With signs mounting that Palm Beach County’s economy may finally be on the mend, Clerk and Comptroller Sharon Bock said Monday that county commissioners should focus on building up reserves and paying off debt.
Bock, who serves as the accountant and financial manger over all county money, said that countywide revenues were up for the budget year that ended Sept. 30.
Other economic indicators also showed improvement.
The number of residential building permits issued last budget year was up by 82 percent. Revenue from “bed taxes” levied on all hotel stays grew by 13 percent, according to Bock’s office.
At the same time, county spending was down, Bock said.
“We are healthier this year then we have been in previous years,” she said. “Now is the most opportune time to begin proactively planning for the future and the rise in revenues.”
Bock will appear before commissioners tomorrow morningto give her annual “State of the County” address.
She said she plans to recommend that commissioners use extra revenues to help build back up the county’s reserves. In recent years, commissioners have drawn down the reserve accounts to avoid property tax hikes and cuts in programs and services.
Shannon Ramsey-Chessman, chief operating officer of finance for the Clerk & Comptroller’s office, said the county has pulled more than $50 million from its reserves since 2007.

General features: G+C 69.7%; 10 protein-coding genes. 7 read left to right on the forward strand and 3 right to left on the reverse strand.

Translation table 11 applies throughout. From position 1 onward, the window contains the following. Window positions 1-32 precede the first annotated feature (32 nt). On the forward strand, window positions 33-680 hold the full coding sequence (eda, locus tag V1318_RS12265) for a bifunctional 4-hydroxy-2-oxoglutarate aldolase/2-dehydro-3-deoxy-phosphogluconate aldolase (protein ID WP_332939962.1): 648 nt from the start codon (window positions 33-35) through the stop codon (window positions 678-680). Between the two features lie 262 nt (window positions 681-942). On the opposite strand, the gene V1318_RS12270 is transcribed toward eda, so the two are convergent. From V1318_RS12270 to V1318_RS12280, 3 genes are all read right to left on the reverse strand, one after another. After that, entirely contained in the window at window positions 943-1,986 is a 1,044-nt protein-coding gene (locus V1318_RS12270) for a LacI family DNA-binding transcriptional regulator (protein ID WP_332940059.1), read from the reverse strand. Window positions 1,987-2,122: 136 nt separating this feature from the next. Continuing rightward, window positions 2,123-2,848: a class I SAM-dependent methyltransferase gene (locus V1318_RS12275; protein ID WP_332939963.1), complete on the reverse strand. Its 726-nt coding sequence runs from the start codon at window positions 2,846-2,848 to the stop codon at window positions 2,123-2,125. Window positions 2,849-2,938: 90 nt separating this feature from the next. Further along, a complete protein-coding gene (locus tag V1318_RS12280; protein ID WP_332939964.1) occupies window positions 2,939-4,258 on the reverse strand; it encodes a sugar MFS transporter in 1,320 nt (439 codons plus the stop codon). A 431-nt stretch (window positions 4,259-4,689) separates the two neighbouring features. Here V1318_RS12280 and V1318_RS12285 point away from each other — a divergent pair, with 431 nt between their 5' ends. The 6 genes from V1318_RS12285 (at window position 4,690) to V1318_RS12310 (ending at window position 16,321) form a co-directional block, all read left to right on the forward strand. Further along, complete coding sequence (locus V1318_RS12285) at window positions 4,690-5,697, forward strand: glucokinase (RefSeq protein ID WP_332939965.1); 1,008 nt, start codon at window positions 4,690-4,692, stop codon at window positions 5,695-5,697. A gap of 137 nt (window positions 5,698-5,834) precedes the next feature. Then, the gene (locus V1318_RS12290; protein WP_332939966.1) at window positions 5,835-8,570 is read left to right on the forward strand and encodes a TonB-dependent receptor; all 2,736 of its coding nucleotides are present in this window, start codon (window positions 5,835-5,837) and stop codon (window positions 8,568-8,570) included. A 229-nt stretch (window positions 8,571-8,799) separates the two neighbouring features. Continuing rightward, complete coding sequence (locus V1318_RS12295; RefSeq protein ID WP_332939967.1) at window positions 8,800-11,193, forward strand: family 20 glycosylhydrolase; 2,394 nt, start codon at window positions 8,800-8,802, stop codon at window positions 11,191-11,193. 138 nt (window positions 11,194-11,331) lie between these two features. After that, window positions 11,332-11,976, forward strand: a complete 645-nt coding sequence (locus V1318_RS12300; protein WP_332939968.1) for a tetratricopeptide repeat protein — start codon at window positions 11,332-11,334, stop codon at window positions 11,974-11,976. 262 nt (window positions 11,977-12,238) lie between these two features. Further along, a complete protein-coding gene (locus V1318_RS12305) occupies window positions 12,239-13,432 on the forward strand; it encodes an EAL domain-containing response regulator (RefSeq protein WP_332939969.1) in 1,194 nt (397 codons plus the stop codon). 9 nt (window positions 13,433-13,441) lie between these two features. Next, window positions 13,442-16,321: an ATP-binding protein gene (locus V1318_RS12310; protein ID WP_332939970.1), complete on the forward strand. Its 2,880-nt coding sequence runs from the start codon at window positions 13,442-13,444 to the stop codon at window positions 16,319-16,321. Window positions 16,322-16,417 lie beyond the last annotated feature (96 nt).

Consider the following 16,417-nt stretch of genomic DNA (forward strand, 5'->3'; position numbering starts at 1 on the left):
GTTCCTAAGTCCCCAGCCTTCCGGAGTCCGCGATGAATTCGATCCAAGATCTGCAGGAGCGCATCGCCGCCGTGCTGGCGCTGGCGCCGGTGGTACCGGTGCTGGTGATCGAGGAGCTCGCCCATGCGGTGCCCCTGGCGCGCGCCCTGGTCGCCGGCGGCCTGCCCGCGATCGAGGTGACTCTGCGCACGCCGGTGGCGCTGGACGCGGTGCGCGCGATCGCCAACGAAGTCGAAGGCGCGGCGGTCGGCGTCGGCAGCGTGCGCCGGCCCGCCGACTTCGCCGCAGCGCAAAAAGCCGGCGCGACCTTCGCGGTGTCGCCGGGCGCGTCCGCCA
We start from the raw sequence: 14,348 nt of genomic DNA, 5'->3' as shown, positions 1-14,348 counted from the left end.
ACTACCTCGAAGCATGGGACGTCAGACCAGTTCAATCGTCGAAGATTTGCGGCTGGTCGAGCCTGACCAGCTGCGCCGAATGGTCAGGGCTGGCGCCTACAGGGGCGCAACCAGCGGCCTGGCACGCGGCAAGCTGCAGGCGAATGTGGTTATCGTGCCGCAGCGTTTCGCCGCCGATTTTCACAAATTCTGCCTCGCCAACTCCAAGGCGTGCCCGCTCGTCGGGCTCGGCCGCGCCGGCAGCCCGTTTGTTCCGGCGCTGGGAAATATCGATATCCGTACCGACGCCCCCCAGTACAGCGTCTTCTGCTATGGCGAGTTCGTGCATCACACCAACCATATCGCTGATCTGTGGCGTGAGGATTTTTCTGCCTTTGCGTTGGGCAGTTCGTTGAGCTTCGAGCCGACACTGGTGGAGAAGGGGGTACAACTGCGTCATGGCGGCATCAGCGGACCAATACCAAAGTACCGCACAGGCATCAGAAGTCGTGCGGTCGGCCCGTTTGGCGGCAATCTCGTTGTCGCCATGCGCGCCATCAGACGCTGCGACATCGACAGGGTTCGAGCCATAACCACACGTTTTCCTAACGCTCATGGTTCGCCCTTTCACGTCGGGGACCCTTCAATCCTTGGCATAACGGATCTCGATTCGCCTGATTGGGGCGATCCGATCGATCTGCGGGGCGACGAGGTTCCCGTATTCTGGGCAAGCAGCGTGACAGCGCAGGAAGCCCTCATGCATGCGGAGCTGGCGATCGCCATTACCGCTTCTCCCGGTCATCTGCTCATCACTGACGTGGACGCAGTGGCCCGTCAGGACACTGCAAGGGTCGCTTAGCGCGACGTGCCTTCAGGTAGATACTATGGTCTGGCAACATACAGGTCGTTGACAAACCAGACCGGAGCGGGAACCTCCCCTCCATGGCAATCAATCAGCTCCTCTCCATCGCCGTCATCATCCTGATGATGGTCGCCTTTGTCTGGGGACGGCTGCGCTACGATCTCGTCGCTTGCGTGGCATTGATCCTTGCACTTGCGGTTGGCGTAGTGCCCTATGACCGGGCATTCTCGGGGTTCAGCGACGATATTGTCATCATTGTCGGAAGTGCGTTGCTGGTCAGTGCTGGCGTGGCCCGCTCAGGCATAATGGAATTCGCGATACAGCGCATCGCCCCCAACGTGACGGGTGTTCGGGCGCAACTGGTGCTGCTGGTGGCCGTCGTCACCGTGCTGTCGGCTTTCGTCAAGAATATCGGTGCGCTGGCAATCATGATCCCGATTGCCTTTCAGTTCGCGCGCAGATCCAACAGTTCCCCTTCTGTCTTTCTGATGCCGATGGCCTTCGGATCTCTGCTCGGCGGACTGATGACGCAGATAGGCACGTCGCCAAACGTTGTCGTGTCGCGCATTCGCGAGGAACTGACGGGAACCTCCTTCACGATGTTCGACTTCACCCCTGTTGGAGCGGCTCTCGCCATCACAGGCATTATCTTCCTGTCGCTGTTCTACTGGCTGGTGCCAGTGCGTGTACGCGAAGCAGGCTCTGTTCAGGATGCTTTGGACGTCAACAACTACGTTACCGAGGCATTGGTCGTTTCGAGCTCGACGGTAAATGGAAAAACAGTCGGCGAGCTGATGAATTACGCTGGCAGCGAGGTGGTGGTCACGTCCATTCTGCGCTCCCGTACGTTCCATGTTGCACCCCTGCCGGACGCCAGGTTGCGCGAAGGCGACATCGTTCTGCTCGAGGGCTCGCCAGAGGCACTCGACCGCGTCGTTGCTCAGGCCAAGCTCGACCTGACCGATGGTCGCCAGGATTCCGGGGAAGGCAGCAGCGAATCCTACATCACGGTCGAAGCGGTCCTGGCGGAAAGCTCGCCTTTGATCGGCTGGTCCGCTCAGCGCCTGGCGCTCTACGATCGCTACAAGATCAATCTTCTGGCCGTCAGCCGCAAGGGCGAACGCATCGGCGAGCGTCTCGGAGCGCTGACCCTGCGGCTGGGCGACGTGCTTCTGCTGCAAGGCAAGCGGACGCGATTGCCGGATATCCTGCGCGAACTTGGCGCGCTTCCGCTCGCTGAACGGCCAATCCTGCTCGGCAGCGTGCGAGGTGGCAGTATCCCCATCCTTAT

Bock said she will also recommend that commissioners use additional revenue to pay down more than $1.3 billion in outstanding debt for projects including the convention center and a new jail.
“There was a lot of spending during the go-go years that now we are paying for,” Bock said. “If there was a wake-up call for government, it certainly was these last few years.”
Bock warned that commissioners should be conservative with future spending and focus on projects in key areas, in case revenues begin to slide.
County commissioners will hold their first meeting on next year’s budget proposal on June 11.
Preliminary estimates released last month by Property Appraiser Gary Nikolits show that the county’s tax base grew by nearly 3 percent last year.
County Administrator Bob Weisman said Monday that he wasn’t “in disagreement” with Bock’s recommendations. But he said there likely won’t be enough additional property tax revenue to implement them.
Sheriff Ric Bradshaw is asking for an additional $38 million to run his office next year. At the same time, interest payments on the county’s investments are down by about $10 million because of falling interest rates.
Weisman said the county would likely jeopardize its stellar AAA bond rating if officials were to pull any more money from reserves to cover other shortfalls.
“We have drawn them down as much as we can,” Weisman said.